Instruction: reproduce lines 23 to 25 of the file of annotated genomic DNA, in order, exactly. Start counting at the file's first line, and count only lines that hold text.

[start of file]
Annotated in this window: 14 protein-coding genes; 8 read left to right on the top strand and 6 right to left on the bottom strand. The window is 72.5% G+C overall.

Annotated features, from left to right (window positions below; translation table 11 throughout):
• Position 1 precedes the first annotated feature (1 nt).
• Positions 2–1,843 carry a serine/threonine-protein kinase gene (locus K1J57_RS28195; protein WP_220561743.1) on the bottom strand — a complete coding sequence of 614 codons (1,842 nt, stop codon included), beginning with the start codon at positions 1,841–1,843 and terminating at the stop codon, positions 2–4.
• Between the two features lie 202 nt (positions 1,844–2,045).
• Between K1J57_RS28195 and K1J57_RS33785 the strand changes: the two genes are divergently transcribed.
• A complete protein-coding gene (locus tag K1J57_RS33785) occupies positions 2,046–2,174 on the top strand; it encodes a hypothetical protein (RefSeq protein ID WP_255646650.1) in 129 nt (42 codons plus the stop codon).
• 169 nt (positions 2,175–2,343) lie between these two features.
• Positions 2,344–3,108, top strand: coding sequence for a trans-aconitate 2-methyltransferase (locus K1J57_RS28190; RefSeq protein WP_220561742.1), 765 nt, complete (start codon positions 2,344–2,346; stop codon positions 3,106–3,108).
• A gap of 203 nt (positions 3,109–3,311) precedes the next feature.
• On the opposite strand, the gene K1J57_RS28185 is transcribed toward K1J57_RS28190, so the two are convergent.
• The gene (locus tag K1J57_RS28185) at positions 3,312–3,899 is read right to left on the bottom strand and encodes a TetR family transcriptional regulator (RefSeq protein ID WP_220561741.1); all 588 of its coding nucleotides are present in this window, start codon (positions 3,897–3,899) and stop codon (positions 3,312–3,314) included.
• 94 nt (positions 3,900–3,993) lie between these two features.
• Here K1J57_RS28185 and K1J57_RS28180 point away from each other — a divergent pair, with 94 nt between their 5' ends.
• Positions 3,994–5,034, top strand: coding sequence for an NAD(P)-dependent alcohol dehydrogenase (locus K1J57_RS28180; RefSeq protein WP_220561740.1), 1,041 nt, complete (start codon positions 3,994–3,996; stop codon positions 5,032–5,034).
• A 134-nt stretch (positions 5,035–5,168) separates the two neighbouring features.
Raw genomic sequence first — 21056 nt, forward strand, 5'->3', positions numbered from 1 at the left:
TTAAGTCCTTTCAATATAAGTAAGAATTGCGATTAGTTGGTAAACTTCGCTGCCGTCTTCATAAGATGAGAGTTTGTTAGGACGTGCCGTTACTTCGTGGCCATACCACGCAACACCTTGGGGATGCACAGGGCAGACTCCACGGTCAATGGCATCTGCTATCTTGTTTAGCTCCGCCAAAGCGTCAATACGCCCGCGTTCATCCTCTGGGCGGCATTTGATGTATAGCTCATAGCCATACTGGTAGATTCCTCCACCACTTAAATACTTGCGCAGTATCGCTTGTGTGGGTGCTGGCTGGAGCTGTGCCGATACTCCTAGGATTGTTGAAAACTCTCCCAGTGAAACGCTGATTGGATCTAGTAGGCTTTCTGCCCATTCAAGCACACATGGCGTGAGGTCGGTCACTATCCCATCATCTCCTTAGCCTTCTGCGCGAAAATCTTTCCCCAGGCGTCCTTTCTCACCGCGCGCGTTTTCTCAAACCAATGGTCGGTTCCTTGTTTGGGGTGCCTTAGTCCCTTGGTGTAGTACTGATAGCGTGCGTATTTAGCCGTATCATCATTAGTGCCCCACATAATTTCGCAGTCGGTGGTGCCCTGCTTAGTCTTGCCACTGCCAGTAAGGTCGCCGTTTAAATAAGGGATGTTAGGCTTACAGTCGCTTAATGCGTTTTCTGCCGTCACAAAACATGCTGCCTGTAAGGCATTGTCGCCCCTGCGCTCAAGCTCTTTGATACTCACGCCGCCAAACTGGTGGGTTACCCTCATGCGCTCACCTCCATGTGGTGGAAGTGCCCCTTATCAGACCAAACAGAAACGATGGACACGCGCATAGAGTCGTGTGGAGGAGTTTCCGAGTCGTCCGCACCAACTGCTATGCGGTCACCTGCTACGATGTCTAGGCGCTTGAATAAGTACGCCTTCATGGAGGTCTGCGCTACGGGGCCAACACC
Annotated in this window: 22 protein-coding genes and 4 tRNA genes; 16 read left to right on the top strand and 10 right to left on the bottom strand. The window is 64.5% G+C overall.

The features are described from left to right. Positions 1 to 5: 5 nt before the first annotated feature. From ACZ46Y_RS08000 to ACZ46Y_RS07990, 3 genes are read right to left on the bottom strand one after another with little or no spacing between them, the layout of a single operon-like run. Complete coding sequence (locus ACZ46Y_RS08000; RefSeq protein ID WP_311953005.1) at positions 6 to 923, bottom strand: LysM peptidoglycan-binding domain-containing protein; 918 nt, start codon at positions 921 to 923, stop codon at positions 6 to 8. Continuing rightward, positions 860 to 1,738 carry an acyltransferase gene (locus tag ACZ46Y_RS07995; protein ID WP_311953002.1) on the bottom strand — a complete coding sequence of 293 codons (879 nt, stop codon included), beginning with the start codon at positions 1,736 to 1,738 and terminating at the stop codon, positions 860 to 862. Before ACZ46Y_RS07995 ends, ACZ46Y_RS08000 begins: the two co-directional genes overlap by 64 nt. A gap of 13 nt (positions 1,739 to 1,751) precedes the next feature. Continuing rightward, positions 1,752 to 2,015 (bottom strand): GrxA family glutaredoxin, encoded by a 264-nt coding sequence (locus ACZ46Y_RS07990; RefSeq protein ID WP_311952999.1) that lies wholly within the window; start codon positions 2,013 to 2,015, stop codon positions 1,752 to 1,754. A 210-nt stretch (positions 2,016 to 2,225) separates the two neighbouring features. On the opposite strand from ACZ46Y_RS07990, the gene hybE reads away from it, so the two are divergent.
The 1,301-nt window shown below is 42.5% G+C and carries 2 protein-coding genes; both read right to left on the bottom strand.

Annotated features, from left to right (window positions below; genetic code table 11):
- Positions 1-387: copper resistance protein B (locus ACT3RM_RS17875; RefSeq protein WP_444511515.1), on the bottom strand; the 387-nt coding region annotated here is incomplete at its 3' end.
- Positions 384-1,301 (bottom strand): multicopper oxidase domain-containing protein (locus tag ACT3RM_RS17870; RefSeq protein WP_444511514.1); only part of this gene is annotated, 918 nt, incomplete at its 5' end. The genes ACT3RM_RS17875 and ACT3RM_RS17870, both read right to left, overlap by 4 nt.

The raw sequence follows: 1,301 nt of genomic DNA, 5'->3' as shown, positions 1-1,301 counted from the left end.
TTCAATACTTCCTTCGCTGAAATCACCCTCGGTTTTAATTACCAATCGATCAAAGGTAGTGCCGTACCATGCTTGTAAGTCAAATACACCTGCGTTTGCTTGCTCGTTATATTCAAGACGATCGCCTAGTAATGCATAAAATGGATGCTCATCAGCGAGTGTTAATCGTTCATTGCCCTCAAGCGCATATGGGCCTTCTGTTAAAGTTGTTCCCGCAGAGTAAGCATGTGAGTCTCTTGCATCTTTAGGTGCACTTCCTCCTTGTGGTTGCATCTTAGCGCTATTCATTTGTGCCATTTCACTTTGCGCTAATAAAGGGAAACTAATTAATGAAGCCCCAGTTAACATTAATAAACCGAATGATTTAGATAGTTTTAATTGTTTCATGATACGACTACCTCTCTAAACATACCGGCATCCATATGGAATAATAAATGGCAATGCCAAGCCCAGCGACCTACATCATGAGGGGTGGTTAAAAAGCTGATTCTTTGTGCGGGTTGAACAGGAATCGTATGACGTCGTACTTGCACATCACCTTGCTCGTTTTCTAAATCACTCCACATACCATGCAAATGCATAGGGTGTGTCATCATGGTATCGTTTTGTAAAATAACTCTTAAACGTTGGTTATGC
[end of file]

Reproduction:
- Positions 1-387: copper resistance protein B (locus ACT3RM_RS17875; RefSeq protein WP_444511515.1), on the bottom strand; the 387-nt coding region annotated here is incomplete at its 3' end.
- Positions 384-1,301 (bottom strand): multicopper oxidase domain-containing protein (locus tag ACT3RM_RS17870; RefSeq protein WP_444511514.1); only part of this gene is annotated, 918 nt, incomplete at its 5' end. The genes ACT3RM_RS17875 and ACT3RM_RS17870, both read right to left, overlap by 4 nt.

The raw sequence follows: 1,301 nt of genomic DNA, 5'->3' as shown, positions 1-1,301 counted from the left end.